One of the best Bloodtwig Dogwood for vigor and winter display, 'Anny's Winter Orange' (Cornus sanguinea) is a medium-sized deciduous shrub with incredible multiseason interest. In spring and summer, it bears large, ovate, mid-green leaves which happily contrast with the pale yellow-orange stems. Dense clusters of tiny white flowers that will attract butterflies appear in summer. They will give way to clusters of dark purple berries that are very attractive to birds. In the fall, the foliage turns warm shades of coral, orange and gold before falling to the ground, revealing the spectacular stems of 'Anny's Winter Orange'. Starting out yellow in color at the base of the plant, they gradually deepen with the frosts to glistening orange and red towards the tips. An invaluable addition to the garden.

  • Winner of the prestigious Award of Garden Merit of the Royal Horticultural Society
  • Growing up to 3-4 ft. high and across (90-120 cm), this Dogwood is a multi-stemmed, suckering shrub with beautiful elliptic to ovate leaves.
  • Cornus sanguinea performs best in full sun to part shade, in organically rich, medium moisture, well-drained soils. It is not fussy about soils provided they are kept evenly moist and well-drained.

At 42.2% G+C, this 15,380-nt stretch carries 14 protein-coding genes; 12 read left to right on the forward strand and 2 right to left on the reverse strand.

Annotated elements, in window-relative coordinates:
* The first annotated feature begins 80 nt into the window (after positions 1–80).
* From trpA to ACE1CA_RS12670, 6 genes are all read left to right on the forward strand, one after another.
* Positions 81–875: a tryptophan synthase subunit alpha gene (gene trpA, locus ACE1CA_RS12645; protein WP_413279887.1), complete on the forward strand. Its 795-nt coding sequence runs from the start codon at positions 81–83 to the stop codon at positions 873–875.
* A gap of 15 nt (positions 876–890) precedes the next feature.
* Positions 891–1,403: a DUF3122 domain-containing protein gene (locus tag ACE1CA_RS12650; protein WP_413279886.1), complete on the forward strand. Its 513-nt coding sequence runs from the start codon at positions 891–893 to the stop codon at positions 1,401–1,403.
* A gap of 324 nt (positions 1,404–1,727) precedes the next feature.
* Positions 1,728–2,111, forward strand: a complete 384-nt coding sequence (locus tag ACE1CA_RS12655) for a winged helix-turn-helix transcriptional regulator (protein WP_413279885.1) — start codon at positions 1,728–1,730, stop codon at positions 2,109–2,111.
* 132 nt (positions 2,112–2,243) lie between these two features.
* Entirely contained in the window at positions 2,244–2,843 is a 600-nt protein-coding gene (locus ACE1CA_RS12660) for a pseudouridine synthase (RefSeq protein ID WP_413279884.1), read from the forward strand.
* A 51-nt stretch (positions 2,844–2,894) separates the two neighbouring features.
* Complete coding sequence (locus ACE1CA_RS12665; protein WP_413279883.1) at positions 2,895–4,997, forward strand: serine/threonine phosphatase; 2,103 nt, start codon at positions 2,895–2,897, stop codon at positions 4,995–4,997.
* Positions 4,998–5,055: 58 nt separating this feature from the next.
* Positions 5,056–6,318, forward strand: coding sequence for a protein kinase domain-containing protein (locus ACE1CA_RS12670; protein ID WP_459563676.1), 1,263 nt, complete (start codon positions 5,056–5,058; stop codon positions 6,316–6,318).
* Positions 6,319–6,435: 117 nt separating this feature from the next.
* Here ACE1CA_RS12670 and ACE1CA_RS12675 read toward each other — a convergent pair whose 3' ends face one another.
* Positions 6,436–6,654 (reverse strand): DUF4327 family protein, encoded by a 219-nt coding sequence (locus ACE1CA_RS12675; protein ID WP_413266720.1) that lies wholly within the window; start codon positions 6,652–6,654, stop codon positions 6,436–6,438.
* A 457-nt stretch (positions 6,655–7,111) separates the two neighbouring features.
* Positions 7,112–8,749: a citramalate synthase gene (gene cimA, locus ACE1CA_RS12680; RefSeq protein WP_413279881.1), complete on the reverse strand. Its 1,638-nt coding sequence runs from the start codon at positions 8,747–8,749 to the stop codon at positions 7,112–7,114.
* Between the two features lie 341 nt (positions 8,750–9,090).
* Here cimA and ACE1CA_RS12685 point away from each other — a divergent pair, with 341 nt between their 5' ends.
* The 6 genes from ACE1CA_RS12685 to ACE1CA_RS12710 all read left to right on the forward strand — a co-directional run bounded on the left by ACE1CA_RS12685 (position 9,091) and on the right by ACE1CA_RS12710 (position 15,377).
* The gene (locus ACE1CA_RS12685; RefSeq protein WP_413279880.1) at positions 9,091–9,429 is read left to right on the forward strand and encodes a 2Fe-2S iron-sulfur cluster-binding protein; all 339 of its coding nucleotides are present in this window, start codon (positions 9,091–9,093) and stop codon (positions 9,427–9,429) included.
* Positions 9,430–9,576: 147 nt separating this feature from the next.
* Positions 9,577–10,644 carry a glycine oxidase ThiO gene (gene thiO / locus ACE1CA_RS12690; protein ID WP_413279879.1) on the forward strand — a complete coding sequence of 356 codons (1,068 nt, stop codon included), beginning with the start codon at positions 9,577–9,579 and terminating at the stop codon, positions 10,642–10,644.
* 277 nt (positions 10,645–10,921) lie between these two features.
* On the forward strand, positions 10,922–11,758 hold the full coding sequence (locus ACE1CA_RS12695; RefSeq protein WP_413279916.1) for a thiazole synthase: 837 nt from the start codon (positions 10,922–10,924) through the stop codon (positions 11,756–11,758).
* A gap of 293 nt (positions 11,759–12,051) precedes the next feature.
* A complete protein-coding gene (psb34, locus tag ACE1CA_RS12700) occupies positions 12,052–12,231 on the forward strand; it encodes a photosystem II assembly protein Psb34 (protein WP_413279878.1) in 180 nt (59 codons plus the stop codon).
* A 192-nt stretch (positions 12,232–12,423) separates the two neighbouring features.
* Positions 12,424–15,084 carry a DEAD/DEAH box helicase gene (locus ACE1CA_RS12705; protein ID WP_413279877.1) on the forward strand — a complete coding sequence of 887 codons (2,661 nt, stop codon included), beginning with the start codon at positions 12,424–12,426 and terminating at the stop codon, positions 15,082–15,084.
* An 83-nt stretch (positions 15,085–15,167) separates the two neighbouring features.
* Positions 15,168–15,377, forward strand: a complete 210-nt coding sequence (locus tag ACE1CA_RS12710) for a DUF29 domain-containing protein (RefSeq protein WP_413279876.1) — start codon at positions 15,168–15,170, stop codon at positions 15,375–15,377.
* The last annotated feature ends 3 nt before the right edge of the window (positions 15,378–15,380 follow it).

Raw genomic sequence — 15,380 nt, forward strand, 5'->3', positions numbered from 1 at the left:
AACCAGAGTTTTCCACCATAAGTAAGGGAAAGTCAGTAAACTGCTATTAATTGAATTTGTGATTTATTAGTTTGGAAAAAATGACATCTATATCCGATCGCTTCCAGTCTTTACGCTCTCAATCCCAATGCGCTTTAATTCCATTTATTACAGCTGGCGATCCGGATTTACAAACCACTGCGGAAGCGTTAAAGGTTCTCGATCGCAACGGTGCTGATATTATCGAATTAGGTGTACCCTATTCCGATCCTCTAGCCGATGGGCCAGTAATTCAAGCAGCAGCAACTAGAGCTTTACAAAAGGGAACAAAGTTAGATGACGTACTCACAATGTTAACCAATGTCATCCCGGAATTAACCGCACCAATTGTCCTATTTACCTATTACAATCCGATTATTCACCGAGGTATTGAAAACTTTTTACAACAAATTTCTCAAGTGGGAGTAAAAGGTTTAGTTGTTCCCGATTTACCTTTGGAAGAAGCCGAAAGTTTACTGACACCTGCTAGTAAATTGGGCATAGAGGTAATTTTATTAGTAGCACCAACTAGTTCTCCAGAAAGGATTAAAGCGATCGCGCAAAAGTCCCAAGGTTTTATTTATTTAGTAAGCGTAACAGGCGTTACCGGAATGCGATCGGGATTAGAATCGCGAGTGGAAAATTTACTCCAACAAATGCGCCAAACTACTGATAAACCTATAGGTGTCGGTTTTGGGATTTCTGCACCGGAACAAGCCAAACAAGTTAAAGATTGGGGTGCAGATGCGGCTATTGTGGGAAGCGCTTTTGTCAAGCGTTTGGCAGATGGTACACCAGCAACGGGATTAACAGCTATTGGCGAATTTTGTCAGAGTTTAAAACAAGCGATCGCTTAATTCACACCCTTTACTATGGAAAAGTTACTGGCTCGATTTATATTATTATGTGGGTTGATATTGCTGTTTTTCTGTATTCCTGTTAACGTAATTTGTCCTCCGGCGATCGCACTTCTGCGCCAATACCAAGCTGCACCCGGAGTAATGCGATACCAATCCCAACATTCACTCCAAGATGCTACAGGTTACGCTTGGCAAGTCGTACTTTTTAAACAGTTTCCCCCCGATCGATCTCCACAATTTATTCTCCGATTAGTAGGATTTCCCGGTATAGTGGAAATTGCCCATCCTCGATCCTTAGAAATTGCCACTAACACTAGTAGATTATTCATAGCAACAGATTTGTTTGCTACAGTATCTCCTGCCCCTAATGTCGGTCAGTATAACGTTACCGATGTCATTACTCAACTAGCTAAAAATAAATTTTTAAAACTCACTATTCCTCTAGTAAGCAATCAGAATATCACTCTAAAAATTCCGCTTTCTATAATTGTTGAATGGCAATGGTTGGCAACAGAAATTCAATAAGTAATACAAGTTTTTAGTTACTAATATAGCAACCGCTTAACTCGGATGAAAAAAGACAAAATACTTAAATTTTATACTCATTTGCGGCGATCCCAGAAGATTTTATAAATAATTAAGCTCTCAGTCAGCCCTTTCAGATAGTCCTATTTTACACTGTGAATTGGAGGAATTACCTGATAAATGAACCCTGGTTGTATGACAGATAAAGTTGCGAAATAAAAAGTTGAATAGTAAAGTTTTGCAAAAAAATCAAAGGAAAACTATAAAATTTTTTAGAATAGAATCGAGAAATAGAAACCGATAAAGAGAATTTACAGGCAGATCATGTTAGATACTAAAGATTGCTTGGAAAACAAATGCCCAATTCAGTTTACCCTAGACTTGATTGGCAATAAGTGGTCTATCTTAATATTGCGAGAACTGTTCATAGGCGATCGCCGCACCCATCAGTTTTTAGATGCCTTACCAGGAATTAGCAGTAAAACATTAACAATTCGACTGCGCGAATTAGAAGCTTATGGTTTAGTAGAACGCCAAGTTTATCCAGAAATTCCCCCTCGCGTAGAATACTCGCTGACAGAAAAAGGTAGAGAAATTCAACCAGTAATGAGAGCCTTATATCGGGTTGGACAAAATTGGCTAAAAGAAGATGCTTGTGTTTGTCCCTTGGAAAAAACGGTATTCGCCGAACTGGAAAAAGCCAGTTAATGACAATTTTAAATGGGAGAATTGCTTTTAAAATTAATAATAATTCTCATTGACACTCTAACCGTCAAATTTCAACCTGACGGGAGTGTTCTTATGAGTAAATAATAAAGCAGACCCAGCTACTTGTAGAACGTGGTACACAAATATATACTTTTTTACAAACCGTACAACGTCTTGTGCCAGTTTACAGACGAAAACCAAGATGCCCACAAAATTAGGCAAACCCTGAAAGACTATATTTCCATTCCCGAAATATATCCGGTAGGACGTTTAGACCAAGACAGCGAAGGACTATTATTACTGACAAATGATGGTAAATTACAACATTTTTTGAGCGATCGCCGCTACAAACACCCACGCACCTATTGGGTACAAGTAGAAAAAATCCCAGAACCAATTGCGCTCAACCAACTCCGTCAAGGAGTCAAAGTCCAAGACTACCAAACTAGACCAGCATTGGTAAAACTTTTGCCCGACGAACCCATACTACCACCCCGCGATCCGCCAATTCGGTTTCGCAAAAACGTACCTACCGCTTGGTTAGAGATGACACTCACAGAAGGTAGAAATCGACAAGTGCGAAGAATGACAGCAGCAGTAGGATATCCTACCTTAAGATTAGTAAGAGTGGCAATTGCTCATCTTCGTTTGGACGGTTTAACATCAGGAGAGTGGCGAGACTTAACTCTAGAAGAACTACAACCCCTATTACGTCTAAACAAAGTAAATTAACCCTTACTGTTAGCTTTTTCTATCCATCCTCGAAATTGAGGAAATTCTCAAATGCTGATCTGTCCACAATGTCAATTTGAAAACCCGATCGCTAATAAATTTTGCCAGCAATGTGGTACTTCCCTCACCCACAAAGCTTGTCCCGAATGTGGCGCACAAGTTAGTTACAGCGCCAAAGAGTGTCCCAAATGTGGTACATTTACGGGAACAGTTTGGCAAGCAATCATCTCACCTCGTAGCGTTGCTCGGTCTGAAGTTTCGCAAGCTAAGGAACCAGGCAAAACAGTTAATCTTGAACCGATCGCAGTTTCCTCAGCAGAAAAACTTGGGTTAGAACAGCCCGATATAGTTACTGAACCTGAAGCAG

• Fairly pest-free, easy to grow, easy to care for and deer tolerant.
  • Cornus sanguinea looks spectacular when massed in shrub borders or as an informal hedge or privacy screen. Combine it with dark green or blue conifers to provide contrast and with Asters or Sedums for a great fall color show.
  • While pruning is not required, it should be noted that the best winter stem color appears on new growth. For the best display, cut the stems flush to the ground every 2-3 years in early spring, just as the leaf buds start to swell. This radical pruning, however, means that you will have a bare spot in the garden for a few weeks and miss the creamy-white flowers or attractive berries since they only form on second-year growth. Alternatively, if severe pruning seems to onerous, one quarter or one third of the oldest stems could be pruned in early spring of each year, to stimulate the growth of new stems.
  • Cornus sanguinea is a species of dogwood native to most of Europe and western Asia. It is widely grown as an ornamental plant, whose available cultivars have been selected for their winter glowing colors.